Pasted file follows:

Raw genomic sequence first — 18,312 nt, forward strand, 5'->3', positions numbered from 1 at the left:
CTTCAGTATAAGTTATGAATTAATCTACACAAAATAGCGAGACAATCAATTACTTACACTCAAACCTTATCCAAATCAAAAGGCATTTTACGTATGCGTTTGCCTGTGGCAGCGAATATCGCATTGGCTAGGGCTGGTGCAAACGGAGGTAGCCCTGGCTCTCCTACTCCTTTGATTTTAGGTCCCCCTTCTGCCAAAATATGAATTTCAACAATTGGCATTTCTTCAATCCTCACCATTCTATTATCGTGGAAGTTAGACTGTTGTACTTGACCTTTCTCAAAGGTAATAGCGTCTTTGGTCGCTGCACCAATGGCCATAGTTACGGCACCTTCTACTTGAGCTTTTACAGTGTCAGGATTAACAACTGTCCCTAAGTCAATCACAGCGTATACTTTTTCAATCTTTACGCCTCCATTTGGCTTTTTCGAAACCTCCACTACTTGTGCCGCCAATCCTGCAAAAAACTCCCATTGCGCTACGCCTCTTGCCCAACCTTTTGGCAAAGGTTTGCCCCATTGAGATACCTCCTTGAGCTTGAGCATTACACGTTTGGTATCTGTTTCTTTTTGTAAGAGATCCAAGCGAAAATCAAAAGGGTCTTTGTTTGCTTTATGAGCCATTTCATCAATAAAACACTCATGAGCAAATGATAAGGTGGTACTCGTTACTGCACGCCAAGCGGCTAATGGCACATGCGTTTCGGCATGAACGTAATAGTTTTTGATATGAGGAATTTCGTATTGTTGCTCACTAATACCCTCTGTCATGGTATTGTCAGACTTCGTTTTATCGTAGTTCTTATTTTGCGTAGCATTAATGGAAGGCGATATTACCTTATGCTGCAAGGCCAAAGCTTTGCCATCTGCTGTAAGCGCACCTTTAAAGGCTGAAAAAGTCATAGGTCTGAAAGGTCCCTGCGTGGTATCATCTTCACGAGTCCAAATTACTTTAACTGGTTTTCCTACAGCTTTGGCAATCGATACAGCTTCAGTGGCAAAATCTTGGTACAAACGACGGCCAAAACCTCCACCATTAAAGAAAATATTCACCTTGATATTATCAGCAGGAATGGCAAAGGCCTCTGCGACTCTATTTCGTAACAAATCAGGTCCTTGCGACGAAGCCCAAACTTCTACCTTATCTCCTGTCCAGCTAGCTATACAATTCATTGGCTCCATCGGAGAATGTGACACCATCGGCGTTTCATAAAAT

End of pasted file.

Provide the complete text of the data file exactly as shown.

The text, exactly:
Raw genomic sequence first — 18,312 nt, forward strand, 5'->3', positions numbered from 1 at the left:
CTTCAGTATAAGTTATGAATTAATCTACACAAAATAGCGAGACAATCAATTACTTACACTCAAACCTTATCCAAATCAAAAGGCATTTTACGTATGCGTTTGCCTGTGGCAGCGAATATCGCATTGGCTAGGGCTGGTGCAAACGGAGGTAGCCCTGGCTCTCCTACTCCTTTGATTTTAGGTCCCCCTTCTGCCAAAATATGAATTTCAACAATTGGCATTTCTTCAATCCTCACCATTCTATTATCGTGGAAGTTAGACTGTTGTACTTGACCTTTCTCAAAGGTAATAGCGTCTTTGGTCGCTGCACCAATGGCCATAGTTACGGCACCTTCTACTTGAGCTTTTACAGTGTCAGGATTAACAACTGTCCCTAAGTCAATCACAGCGTATACTTTTTCAATCTTTACGCCTCCATTTGGCTTTTTCGAAACCTCCACTACTTGTGCCGCCAATCCTGCAAAAAACTCCCATTGCGCTACGCCTCTTGCCCAACCTTTTGGCAAAGGTTTGCCCCATTGAGATACCTCCTTGAGCTTGAGCATTACACGTTTGGTATCTGTTTCTTTTTGTAAGAGATCCAAGCGAAAATCAAAAGGGTCTTTGTTTGCTTTATGAGCCATTTCATCAATAAAACACTCATGAGCAAATGATAAGGTGGTACTCGTTACTGCACGCCAAGCGGCTAATGGCACATGCGTTTCGGCATGAACGTAATAGTTTTTGATATGAGGAATTTCGTATTGTTGCTCACTAATACCCTCTGTCATGGTATTGTCAGACTTCGTTTTATCGTAGTTCTTATTTTGCGTAGCATTAATGGAAGGCGATATTACCTTATGCTGCAAGGCCAAAGCTTTGCCATCTGCTGTAAGCGCACCTTTAAAGGCTGAAAAAGTCATAGGTCTGAAAGGTCCCTGCGTGGTATCATCTTCACGAGTCCAAATTACTTTAACTGGTTTTCCTACAGCTTTGGCAATCGATACAGCTTCAGTGGCAAAATCTTGGTACAAACGACGGCCAAAACCTCCACCATTAAAGAAAATATTCACCTTGATATTATCAGCAGGAATGGCAAAGGCCTCTGCGACTCTATTTCGTAACAAATCAGGTCCTTGCGACGAAGCCCAAACTTCTACCTTATCTCCTGTCCAGCTAGCTATACAATTCATTGGCTCCATCGGAGAATGTGACACCATCGGCGTTTCATAAAAT